Third Distinguished Conservation Service Award Given to Local Scout
Dilshan Rajan of Troop 3283 of Wayzata became the Council's third and latest recipient of the BSA's Distinguished Conservation Service Award after passing his Board of Review in May 2022. The BSA created the DCSA in November 2019 as a replacement for the William T. Hornaday conservation service awards.
In order to earn the DCSA, a Scout must research, plan, and lead two significant conservation projects, then conduct follow-up work to ensure that the projects achieved their intended goals. A DCSA project can take upwards of several months to over a year to complete. The Scout also must earn several conservation-related merit badges. Take note that Venturers and Sea Scouts have slightly different requirements to replace the required merit badges.
For full requirements, go to:
Dilshan's first project addressed hazardous waste disposal and management, specifically electronic waste. Usually, unwanted electronic devices are either given to recycling companies in other countries (many of whom don't dispose the devices in a safe or eco-friendly manner) or are thrown in the landfill like other trash. This can cause lead, cadmium, and other toxic metals and chemicals to leach into the environment, harming people and the environment for years or even decades.
Dilshan collected and refurbished used electronic devices from the community to prevent them from being thrown away when they still had years of use left. He gave them to underprivileged kids through PCs for People. His team refurbished over 100 devices and helped PCs for People refurbish another 30 devices they already had. Devices they couldn’t refurbish were given to PCs for People, which is R2 recycling certified: meaning they recycle every component, cable and plastic part that can't be reused in an environmentally responsible way. In addition to teaching the proper ways to recycle electronics, Dilshan wrote his Senior Paper for the Wayzata High School on electronic recycling, and raised this issue in class discussions to educate students. He has asked his school robotics team to continue the project.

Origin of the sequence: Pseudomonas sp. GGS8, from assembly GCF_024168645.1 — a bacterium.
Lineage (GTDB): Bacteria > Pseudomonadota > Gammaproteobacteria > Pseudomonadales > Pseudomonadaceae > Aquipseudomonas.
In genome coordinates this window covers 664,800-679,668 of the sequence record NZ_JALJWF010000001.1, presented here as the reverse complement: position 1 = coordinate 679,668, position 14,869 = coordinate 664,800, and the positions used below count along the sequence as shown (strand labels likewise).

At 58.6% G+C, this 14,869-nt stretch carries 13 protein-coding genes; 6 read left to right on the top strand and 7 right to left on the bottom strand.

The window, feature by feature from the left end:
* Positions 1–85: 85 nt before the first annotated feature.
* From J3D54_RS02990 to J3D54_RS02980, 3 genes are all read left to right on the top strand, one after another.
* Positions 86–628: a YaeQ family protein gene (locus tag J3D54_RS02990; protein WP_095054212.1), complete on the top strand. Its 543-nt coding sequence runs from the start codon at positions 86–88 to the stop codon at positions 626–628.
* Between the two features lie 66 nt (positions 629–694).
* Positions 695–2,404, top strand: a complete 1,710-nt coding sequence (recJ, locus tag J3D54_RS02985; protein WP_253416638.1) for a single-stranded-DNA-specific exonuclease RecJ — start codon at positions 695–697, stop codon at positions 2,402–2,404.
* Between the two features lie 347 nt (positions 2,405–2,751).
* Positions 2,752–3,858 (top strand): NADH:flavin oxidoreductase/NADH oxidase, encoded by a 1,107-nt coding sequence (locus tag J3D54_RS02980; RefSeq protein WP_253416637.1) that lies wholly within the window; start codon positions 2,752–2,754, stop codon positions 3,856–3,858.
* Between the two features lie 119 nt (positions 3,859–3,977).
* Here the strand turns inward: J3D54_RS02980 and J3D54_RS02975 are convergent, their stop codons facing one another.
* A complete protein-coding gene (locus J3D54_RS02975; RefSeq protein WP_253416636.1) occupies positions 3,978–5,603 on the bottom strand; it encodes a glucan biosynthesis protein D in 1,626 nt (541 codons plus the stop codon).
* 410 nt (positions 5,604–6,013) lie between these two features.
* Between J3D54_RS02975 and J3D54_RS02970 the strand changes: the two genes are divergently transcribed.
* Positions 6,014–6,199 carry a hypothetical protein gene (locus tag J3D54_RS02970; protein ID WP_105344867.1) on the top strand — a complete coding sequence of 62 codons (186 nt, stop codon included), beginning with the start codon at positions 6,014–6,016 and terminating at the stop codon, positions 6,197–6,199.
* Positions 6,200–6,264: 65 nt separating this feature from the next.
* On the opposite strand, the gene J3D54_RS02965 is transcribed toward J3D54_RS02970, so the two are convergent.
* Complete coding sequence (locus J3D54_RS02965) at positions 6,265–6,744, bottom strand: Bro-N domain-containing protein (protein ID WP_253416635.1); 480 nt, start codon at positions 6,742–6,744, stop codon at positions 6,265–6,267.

Dilshan's second project addressed Resource Recovery. He collected unwanted bikes, refurbished them and donated them to Trailhead Cycling, which partners with Bikes4Kids to distribute bikes to underprivileged kids. Unwanted bikes are typically thrown in the garbage, sent for recycling, or simply abandoned. In fact, the first bike Dilshan worked on was abandoned in woods for several weeks. Others were found by friends, abandoned in neighborhoods because people didn’t need them anymore and didn’t take them to a recycling place. When bikes are dumped in the garbage they end up in the landfill. When abandoned, they are an eyesore or rust away. When bikes are recycled, the metal is typically melted down using a large amount of energy which can also emit toxic gasses into the environment. Also, non-metallic parts (seats, pedals, etc.) end up in the trash anyway.
Dilshan’s project avoided those negative outcomes since the bikes were refurbished and returned to their intended use. Dilshan’s project resulted in nearly 50 bikes being refurbished and given to underprivileged kids. Dilshan talked to his classmates about proper bike disposal. He and his family will continue the project.
Dilshan received the DCSA certificate and award knot in a private ceremony at the Council Office.
To be put in touch with a DCSA award advisor, contact Jake Erickson.